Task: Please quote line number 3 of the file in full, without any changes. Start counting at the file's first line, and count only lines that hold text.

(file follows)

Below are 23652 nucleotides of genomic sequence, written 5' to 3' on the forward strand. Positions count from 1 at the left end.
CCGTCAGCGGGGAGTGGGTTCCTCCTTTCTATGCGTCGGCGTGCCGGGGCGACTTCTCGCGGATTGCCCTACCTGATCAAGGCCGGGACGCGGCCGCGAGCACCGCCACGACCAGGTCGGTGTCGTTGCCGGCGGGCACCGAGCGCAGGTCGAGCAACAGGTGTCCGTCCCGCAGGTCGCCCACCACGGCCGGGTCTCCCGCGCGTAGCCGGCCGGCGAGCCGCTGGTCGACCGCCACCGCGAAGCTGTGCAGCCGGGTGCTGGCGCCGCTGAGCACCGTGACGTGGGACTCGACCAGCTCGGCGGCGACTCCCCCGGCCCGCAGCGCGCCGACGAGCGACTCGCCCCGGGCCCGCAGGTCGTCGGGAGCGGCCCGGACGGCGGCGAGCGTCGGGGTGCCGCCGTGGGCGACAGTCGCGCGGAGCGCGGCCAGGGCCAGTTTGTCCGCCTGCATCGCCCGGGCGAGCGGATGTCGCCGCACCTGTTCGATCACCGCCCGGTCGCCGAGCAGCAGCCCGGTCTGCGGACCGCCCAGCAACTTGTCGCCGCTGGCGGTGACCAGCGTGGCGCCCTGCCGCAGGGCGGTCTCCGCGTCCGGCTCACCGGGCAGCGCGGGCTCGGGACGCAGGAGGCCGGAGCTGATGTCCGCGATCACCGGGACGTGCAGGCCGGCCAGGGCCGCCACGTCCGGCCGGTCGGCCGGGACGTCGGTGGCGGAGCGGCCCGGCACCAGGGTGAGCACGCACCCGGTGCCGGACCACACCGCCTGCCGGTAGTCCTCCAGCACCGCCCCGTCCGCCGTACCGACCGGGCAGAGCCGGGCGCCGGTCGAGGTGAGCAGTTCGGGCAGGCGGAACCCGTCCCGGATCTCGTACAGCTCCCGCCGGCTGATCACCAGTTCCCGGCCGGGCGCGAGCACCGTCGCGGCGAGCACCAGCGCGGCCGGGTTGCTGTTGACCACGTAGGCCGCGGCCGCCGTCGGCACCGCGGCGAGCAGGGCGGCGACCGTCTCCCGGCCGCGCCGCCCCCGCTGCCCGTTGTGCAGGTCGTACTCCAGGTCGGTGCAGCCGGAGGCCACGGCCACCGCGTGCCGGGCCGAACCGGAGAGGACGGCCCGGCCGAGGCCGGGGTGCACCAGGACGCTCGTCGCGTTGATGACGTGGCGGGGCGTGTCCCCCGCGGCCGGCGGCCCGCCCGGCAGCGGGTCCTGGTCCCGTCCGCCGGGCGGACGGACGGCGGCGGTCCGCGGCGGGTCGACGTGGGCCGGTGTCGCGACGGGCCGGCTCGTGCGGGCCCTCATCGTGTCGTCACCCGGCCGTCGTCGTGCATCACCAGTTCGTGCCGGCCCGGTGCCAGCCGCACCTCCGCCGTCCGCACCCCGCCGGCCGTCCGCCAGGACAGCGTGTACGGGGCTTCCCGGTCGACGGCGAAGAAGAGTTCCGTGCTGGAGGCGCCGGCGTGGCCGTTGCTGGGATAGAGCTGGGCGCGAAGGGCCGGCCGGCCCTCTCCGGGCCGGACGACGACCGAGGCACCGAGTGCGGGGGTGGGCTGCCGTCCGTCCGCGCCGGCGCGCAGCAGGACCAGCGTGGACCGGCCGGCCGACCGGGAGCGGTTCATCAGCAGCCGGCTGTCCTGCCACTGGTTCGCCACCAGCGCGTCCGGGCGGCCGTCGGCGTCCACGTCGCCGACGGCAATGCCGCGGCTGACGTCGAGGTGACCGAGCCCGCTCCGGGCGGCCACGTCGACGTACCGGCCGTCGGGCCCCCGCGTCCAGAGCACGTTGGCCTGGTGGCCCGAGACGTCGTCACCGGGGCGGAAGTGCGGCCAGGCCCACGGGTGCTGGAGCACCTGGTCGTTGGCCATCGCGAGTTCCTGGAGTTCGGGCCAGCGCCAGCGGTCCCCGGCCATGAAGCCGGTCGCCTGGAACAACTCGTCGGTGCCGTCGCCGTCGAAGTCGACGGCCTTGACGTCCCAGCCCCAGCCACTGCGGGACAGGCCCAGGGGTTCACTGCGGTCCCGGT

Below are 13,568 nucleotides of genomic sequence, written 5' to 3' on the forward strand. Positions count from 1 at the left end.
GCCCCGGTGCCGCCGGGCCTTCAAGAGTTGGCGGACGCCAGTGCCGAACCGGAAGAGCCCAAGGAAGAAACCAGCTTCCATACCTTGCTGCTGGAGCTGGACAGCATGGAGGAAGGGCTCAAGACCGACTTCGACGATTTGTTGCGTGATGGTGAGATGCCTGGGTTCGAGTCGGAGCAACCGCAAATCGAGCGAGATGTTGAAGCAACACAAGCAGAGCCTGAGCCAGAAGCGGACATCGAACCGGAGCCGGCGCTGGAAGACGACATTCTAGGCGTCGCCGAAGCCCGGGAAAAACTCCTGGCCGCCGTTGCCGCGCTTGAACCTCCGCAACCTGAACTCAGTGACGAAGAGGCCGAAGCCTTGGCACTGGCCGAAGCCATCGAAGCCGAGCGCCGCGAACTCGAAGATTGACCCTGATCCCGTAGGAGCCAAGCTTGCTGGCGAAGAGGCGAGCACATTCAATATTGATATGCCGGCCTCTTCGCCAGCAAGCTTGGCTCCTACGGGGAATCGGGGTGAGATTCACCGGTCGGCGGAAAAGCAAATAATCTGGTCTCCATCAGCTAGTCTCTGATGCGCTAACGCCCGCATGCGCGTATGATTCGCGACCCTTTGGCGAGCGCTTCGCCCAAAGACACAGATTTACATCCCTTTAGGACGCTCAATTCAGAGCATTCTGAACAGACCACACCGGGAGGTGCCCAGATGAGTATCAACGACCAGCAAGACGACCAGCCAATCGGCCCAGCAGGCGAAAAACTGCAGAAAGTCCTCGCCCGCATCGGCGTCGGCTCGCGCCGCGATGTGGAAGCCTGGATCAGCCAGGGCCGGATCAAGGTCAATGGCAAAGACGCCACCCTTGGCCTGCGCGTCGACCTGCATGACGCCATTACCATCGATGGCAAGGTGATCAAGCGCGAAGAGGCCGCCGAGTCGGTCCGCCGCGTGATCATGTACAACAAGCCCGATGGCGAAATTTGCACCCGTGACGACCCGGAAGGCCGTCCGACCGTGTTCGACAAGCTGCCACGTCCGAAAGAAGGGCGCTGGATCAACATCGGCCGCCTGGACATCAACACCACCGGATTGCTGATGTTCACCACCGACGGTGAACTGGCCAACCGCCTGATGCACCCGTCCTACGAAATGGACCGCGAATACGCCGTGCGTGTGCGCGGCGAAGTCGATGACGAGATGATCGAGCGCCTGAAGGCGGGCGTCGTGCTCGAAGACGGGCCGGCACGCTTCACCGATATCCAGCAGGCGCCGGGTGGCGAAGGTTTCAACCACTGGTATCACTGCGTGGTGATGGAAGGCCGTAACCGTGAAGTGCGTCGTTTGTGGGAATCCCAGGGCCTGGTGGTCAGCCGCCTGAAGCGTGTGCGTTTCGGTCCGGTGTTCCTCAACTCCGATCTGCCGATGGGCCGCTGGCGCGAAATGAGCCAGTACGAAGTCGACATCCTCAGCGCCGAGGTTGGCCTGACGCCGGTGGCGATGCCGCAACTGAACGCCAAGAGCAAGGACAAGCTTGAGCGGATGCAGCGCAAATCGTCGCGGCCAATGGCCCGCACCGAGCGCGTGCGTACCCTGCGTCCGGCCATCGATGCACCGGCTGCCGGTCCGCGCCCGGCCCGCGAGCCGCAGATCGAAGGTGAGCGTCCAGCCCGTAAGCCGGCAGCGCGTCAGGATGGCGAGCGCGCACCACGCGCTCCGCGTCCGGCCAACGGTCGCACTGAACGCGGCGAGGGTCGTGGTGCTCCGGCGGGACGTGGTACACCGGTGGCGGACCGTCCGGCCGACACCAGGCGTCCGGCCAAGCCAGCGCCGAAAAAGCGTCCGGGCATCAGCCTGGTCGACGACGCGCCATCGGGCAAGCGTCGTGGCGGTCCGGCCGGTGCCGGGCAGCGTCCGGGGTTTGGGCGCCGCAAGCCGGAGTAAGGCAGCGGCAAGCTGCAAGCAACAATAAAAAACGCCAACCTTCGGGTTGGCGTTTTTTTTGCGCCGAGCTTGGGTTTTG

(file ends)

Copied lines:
Below are 13,568 nucleotides of genomic sequence, written 5' to 3' on the forward strand. Positions count from 1 at the left end.